Millions of potential borrowers could be refused a mortgage under new reforms proposed by the industry watchdog.
The Financial Services Authority (FSA) has announced a series of reforms calling for tough restrictions to prevent irresponsible lending.
The new proposals will see potential borrowers proving their repayment credibility, providing evidence including household bills, clothing and childcare costs, before being granted a loan.
Under the new regulations, mortgages should only be granted where there is a reasonable change of repayment on behalf of the borrower. Many lenders offered mortgages on the assumption that house prices were set to increase. As house prices have continued to fall since 2007, many homeowners are currently living in negative equity and struggling to pay off a large mortgage.
As a result, the FSA has proposed the mortgage market shake-up to prevent such reckless lending from happening again. However, the UK is currently experiencing a housing crisis with millions being unable to afford a home due to tighter lending rules.
These new tough restrictions may further diminish the potential chances of securing a mortgage for many borrowers.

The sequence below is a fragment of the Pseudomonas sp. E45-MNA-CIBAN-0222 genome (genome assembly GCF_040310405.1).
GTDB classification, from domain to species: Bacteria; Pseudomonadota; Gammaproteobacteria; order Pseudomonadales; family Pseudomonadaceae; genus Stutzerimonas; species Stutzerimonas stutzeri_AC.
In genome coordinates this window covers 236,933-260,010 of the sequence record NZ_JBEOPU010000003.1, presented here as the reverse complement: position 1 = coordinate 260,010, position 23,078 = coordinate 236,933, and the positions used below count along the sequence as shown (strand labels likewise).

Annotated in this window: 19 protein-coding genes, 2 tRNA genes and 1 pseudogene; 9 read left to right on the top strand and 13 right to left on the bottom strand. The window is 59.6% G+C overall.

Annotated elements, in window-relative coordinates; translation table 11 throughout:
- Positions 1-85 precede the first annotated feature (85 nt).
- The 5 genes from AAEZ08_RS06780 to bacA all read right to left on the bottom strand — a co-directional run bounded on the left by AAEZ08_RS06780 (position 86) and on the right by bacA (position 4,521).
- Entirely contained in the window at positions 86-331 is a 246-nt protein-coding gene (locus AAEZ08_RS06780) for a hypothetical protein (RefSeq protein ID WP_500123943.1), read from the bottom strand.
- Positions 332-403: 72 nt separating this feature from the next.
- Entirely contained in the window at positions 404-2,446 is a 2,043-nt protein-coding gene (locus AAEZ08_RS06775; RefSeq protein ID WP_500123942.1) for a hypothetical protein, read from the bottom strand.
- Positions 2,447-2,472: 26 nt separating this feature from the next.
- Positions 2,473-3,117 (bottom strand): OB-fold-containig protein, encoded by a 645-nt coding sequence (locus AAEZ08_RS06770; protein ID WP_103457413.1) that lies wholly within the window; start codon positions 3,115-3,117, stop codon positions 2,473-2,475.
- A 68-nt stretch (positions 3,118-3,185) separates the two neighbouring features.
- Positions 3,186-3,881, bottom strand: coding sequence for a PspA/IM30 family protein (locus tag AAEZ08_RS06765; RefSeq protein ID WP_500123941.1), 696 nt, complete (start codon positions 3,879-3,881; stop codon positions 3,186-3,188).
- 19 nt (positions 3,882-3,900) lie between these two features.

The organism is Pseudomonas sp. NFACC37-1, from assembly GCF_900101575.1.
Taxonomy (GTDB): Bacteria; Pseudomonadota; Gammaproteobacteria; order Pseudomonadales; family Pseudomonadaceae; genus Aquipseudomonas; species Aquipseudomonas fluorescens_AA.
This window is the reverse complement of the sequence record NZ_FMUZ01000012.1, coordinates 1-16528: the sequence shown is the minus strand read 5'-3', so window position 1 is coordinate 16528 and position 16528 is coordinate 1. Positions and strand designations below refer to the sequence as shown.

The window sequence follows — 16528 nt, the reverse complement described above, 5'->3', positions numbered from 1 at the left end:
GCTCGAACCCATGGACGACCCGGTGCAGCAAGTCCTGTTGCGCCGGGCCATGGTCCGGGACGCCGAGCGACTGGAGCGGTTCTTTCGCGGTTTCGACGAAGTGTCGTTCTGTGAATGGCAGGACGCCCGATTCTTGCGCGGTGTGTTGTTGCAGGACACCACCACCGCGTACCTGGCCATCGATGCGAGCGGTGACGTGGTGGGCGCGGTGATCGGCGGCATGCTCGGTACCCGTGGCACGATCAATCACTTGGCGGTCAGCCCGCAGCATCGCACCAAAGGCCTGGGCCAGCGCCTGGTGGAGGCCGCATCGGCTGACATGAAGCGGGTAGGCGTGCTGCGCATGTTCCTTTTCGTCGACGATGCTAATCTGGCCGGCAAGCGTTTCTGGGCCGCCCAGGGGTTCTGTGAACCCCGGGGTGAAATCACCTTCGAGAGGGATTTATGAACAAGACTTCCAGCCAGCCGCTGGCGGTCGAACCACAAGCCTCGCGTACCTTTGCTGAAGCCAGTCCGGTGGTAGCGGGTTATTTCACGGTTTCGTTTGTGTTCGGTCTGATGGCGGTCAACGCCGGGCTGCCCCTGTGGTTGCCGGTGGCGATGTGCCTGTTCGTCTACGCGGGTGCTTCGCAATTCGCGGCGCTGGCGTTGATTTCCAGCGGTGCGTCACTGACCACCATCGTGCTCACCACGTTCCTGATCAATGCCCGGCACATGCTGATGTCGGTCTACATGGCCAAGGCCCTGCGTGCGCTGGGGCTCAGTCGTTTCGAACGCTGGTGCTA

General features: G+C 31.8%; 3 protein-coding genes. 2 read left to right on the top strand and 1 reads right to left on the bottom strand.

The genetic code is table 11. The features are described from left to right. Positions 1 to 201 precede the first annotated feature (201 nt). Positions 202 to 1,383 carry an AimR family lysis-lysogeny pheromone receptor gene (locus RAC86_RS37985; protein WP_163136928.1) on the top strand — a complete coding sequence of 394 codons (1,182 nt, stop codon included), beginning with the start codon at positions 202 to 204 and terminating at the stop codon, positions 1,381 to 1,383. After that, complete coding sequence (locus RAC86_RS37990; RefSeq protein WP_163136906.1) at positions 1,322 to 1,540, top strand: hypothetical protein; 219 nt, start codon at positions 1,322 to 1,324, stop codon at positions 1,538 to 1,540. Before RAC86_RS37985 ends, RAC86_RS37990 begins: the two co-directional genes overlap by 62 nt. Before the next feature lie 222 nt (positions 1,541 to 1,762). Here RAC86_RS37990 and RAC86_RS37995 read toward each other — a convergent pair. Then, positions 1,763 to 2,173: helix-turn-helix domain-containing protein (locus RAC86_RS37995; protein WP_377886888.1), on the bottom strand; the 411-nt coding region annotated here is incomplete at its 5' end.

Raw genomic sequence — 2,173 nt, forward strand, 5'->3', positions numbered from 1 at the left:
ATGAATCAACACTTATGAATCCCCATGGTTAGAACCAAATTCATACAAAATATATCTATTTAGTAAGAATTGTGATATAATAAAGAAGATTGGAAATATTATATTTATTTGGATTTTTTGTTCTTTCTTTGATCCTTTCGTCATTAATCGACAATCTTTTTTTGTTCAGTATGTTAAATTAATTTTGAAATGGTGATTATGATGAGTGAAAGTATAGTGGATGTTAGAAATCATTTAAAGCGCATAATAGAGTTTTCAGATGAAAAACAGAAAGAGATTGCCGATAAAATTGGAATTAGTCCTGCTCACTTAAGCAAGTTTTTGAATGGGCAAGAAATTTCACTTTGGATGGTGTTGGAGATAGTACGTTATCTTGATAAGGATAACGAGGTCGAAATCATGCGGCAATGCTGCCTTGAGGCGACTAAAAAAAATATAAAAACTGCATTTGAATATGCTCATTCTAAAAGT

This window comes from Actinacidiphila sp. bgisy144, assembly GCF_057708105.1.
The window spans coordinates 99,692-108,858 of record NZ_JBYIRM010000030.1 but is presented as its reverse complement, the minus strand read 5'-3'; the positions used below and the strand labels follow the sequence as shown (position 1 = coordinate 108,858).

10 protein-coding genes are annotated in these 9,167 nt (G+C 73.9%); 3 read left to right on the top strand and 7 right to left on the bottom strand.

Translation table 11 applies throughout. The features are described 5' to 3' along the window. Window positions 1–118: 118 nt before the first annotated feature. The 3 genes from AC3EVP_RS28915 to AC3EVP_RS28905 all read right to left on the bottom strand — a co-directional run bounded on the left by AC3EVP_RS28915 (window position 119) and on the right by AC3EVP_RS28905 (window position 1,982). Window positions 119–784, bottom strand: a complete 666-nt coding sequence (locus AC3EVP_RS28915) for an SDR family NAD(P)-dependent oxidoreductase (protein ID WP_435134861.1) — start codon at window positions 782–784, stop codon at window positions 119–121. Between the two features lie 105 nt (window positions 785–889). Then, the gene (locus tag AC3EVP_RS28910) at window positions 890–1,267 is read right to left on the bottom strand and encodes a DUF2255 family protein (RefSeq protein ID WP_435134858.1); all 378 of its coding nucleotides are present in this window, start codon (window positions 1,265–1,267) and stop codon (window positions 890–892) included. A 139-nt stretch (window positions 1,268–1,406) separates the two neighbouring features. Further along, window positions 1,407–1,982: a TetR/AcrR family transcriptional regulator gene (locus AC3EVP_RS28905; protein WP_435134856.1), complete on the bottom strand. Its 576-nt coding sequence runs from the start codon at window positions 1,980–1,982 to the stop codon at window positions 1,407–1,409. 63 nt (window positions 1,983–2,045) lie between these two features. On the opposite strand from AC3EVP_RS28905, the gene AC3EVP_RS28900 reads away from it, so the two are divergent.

The FSA suggests that lenders must verify incomes and be able to demonstrate that the mortgage is genuinely affordable for the borrower. Lenders must take into account the borrower’s basic household expenditure as well as their committed expenditure.
Anything that gives consumers a basic quality of life will be valued and this includes items such as clothing, household and personal goods along with basic recreation and childcare.
CML Director General Paul Smee welcomes the proposals; “Lending needs to be responsible and done in a way which protects consumers. Rules need to be practical and avoid unintended consequences.”
“If lenders are to make their contribution to improving the supply of housing and to the wider agenda for economic growth, then they need a regulatory framework which also supports that objective.”
The new regulations will not affect existing mortgage holders.
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